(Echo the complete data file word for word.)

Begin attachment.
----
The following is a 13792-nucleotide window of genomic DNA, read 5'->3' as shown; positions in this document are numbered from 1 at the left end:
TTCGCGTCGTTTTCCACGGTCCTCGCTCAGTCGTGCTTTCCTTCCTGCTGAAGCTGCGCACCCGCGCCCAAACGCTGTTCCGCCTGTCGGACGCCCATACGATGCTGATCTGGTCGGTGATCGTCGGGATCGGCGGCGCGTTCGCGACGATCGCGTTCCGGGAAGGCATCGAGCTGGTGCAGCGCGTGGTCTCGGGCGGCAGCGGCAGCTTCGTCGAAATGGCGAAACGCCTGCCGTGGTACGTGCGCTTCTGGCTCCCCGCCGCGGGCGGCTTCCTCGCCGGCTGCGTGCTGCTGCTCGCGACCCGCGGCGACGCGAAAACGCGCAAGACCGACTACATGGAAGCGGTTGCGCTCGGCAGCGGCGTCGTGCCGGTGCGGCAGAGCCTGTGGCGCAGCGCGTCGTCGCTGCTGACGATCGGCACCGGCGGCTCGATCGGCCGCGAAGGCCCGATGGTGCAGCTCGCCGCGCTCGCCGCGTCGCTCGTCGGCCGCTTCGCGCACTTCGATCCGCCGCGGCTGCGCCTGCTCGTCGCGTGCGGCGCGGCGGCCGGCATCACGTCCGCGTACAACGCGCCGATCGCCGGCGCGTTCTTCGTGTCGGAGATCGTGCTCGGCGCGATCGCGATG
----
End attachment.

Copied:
The following is a 13792-nucleotide window of genomic DNA, read 5'->3' as shown; positions in this document are numbered from 1 at the left end:
TTCGCGTCGTTTTCCACGGTCCTCGCTCAGTCGTGCTTTCCTTCCTGCTGAAGCTGCGCACCCGCGCCCAAACGCTGTTCCGCCTGTCGGACGCCCATACGATGCTGATCTGGTCGGTGATCGTCGGGATCGGCGGCGCGTTCGCGACGATCGCGTTCCGGGAAGGCATCGAGCTGGTGCAGCGCGTGGTCTCGGGCGGCAGCGGCAGCTTCGTCGAAATGGCGAAACGCCTGCCGTGGTACGTGCGCTTCTGGCTCCCCGCCGCGGGCGGCTTCCTCGCCGGCTGCGTGCTGCTGCTCGCGACCCGCGGCGACGCGAAAACGCGCAAGACCGACTACATGGAAGCGGTTGCGCTCGGCAGCGGCGTCGTGCCGGTGCGGCAGAGCCTGTGGCGCAGCGCGTCGTCGCTGCTGACGATCGGCACCGGCGGCTCGATCGGCCGCGAAGGCCCGATGGTGCAGCTCGCCGCGCTCGCCGCGTCGCTCGTCGGCCGCTTCGCGCACTTCGATCCGCCGCGGCTGCGCCTGCTCGTCGCGTGCGGCGCGGCGGCCGGCATCACGTCCGCGTACAACGCGCCGATCGCCGGCGCGTTCTTCGTGTCGGAGATCGTGCTCGGCGCGATCGCGATG